Type of Document Dissertation Author Aktunc, Mahir Emrah Author's Email Address firstname.lastname@example.org URN etd-08192011-105716 Title Experimental Knowledge in Cognitive Neuroscience: Evidence, Errors, and Inference Degree PhD Department Science and Technology Studies Advisory Committee
Advisor Name Title Mayo, Deborah G. Committee Chair Burian, Richard M. Committee Member Patton, Lydia K. Committee Member Spanos, Aris Committee Member Keywords
- cognitive neuroscience
- severe tests
- error probabilities
- models of inquiry
- experimental knowledge
Date of Defense 2011-07-02 Availability unrestricted AbstractThis is a work in the epistemology of functional neuroimaging (fNI) and it applies the error-statistical (ES) philosophy to inferential problems in fNI to formulate and address these problems. This gives us a clear, accurate, and more complete understanding of what we can learn from fNI and how we can learn it.
I review the works in the epistemology of fNI which I group into two categories; the first category consists of discussions of the theoretical significance of fNI findings and the second category discusses methodological difficulties of fNI. Both types of works have shortcomings; the first category has been too theory-centered in its approach and the second category has implicitly or explicitly adopted the assumption that methodological difficulties of fNI cannot be satisfactorily addressed. In this dissertation, I address these shortcomings and show how and what kind of experimental knowledge fNI can reliably produce which would be theoretically significant.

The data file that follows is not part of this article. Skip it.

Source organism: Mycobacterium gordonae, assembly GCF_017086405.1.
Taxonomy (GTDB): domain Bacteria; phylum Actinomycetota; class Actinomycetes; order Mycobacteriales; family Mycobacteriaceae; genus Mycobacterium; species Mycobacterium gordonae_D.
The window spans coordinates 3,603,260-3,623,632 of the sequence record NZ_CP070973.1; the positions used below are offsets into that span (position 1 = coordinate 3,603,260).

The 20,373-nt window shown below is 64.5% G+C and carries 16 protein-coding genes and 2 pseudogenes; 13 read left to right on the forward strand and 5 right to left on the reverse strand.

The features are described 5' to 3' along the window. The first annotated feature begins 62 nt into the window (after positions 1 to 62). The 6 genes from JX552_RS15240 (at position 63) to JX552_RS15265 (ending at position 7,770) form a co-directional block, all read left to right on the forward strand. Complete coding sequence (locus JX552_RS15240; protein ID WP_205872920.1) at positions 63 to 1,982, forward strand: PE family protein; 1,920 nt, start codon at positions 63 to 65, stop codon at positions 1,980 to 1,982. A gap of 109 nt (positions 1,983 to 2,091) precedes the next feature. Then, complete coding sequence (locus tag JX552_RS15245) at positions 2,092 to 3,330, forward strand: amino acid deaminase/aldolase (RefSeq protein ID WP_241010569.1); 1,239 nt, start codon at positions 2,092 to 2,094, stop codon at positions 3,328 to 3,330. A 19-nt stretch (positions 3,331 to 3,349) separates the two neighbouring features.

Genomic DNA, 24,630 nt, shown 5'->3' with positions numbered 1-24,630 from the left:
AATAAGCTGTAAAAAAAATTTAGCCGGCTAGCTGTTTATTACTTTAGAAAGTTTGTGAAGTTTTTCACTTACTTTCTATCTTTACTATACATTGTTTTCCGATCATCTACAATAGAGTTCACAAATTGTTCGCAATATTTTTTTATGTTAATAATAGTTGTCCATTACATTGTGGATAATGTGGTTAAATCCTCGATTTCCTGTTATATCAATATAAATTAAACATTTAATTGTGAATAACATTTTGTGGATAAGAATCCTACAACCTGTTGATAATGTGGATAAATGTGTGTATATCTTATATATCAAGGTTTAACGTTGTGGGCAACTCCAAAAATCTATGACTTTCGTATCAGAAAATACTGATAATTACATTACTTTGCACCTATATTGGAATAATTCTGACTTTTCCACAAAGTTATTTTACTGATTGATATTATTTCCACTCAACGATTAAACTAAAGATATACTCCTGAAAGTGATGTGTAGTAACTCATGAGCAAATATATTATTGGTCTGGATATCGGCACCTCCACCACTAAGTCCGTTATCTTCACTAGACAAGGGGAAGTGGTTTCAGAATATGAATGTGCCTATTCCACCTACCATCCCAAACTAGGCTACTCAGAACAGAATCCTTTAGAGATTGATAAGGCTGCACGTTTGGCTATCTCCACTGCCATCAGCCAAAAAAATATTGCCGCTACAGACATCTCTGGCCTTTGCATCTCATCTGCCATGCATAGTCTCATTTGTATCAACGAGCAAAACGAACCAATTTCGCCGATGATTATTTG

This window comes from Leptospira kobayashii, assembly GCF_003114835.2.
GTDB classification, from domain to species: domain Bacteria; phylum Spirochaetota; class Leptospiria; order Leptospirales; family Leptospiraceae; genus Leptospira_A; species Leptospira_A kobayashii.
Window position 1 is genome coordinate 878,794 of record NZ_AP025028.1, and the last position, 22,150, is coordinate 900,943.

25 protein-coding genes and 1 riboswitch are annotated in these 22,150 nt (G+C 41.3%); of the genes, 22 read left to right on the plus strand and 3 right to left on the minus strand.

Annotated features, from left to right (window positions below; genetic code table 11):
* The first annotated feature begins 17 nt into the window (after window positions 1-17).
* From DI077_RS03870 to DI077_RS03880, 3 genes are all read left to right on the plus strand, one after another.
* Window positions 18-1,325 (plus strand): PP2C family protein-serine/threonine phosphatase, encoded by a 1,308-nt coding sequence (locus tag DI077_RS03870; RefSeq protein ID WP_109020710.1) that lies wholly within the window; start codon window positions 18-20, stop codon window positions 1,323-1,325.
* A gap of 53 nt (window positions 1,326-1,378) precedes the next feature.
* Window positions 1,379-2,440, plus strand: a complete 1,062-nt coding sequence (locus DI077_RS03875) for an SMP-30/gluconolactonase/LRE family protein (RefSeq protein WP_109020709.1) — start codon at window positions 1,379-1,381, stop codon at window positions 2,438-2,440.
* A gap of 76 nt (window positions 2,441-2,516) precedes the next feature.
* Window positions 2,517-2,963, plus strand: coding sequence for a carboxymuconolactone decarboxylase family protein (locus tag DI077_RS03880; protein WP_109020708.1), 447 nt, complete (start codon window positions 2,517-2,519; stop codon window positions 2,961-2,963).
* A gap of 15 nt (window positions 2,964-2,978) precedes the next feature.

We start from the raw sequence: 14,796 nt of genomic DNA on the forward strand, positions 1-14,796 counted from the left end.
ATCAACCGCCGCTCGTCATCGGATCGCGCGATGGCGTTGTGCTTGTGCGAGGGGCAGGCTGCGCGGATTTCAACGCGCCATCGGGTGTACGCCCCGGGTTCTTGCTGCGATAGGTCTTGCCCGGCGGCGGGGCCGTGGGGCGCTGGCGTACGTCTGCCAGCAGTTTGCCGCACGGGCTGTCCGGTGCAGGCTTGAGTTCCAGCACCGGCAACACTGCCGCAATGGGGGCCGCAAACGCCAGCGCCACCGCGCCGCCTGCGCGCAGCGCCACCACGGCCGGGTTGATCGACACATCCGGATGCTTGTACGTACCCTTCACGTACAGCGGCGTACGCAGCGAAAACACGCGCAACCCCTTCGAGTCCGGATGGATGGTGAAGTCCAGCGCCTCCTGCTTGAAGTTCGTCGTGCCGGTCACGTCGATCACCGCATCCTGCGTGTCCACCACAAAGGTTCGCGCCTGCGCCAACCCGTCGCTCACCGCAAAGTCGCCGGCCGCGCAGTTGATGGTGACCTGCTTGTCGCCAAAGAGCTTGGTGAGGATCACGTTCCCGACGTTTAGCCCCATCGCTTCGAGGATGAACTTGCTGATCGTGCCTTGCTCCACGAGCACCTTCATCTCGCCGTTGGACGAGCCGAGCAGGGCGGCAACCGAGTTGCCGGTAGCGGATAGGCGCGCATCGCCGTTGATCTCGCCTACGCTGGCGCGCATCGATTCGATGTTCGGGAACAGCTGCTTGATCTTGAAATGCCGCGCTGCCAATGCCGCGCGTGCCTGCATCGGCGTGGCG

I take fMRI as a representative fNI procedure and discuss the history of its development. Two independent trajectories of research in physics and physiology eventually converge to give rise to fMRI. Thus, fMRI findings are laden in the theories of physics and physiology and I propose how this creates a kind of useful theory-ladenness which allows for the representation of and intervention in the constructs of cognitive neuroscience.
Duhemian challenges and problems of underdetermination are often raised to argue that fNI is of little, if any, epistemic value for psychology. I show how the ES notions of severe tests and error probabilities can be applied in epistemological analyses of fMRI. The result is that hemodynamic hypotheses can be severely tested in fMRI experiments and I demonstrate how these hypotheses are theoretically significant and fuel the growth of experimental knowledge in cognitive neuroscience.
Throughout this dissertation, I put the emphasis on the experimental knowledge we obtain from fNI and argue that this is the fruitful approach that enables us to see how fNI can contribute to psychology. In doing so, I offer an error-statistical epistemology of fNI, which hopefully will be a significant contribution to the philosophy of psychology.
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